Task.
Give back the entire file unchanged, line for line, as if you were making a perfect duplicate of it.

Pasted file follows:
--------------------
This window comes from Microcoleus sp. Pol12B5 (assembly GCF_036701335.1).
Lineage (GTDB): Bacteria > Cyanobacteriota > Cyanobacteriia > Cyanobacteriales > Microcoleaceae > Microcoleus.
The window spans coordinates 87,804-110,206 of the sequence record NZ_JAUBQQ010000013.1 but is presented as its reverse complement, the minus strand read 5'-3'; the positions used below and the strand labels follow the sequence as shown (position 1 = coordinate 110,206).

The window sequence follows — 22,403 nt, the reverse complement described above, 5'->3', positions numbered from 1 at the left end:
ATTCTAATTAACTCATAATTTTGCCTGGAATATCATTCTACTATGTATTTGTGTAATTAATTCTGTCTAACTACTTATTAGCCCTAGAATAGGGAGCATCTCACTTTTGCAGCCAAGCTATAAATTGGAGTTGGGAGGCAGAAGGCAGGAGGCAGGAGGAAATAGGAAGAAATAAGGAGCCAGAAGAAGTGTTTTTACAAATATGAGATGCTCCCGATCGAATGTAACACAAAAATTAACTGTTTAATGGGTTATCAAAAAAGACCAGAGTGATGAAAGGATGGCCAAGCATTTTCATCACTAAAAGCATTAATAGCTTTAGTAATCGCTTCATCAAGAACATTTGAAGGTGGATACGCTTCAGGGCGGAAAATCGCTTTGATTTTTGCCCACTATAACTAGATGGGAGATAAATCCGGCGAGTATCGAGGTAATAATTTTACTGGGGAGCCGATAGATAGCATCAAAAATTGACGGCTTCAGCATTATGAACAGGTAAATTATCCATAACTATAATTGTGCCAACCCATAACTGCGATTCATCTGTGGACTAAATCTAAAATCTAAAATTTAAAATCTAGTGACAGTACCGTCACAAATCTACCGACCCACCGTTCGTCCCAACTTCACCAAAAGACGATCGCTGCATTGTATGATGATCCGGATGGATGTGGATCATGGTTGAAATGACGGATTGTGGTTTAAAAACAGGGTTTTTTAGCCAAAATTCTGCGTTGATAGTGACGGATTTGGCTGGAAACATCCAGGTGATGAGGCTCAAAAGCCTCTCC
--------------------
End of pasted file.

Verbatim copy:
This window comes from Microcoleus sp. Pol12B5 (assembly GCF_036701335.1).
Lineage (GTDB): Bacteria > Cyanobacteriota > Cyanobacteriia > Cyanobacteriales > Microcoleaceae > Microcoleus.
The window spans coordinates 87,804-110,206 of the sequence record NZ_JAUBQQ010000013.1 but is presented as its reverse complement, the minus strand read 5'-3'; the positions used below and the strand labels follow the sequence as shown (position 1 = coordinate 110,206).

The window sequence follows — 22,403 nt, the reverse complement described above, 5'->3', positions numbered from 1 at the left end:
ATTCTAATTAACTCATAATTTTGCCTGGAATATCATTCTACTATGTATTTGTGTAATTAATTCTGTCTAACTACTTATTAGCCCTAGAATAGGGAGCATCTCACTTTTGCAGCCAAGCTATAAATTGGAGTTGGGAGGCAGAAGGCAGGAGGCAGGAGGAAATAGGAAGAAATAAGGAGCCAGAAGAAGTGTTTTTACAAATATGAGATGCTCCCGATCGAATGTAACACAAAAATTAACTGTTTAATGGGTTATCAAAAAAGACCAGAGTGATGAAAGGATGGCCAAGCATTTTCATCACTAAAAGCATTAATAGCTTTAGTAATCGCTTCATCAAGAACATTTGAAGGTGGATACGCTTCAGGGCGGAAAATCGCTTTGATTTTTGCCCACTATAACTAGATGGGAGATAAATCCGGCGAGTATCGAGGTAATAATTTTACTGGGGAGCCGATAGATAGCATCAAAAATTGACGGCTTCAGCATTATGAACAGGTAAATTATCCATAACTATAATTGTGCCAACCCATAACTGCGATTCATCTGTGGACTAAATCTAAAATCTAAAATTTAAAATCTAGTGACAGTACCGTCACAAATCTACCGACCCACCGTTCGTCCCAACTTCACCAAAAGACGATCGCTGCATTGTATGATGATCCGGATGGATGTGGATCATGGTTGAAATGACGGATTGTGGTTTAAAAACAGGGTTTTTTAGCCAAAATTCTGCGTTGATAGTGACGGATTTGGCTGGAAACATCCAGGTGATGAGGCTCAAAAGCCTCTCC